Barack Obama won 52.9 percent of the popular vote in 2008 and 365 electoral votes, 95 more than he needed. Many naturally concluded that prejudice was not a major factor against a black presidential candidate in modern America. My research, a comparison of Americans’ Google searches and their voting patterns, found otherwise. If my results are correct, racial animus cost Mr. Obama many more votes than we may have realized.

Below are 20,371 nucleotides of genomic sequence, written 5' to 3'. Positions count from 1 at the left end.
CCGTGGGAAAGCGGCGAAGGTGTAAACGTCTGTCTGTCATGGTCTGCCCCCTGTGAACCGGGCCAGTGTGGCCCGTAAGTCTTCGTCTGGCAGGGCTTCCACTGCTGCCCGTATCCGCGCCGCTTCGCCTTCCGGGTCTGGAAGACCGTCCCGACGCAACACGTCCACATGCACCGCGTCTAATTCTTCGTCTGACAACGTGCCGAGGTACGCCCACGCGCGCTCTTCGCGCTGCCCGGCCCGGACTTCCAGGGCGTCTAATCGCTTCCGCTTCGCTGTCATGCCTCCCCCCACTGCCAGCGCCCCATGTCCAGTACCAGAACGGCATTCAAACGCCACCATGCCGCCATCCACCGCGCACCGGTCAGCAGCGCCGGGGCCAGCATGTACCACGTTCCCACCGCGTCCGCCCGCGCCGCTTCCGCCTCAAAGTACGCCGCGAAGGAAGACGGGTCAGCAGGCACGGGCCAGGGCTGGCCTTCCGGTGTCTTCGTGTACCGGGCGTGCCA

Quantifying the effects of racial prejudice on voting is notoriously problematic. Few people admit bias in surveys. So I used a new tool, Google Insights, which tells researchers how often words are searched in different parts of the United States.
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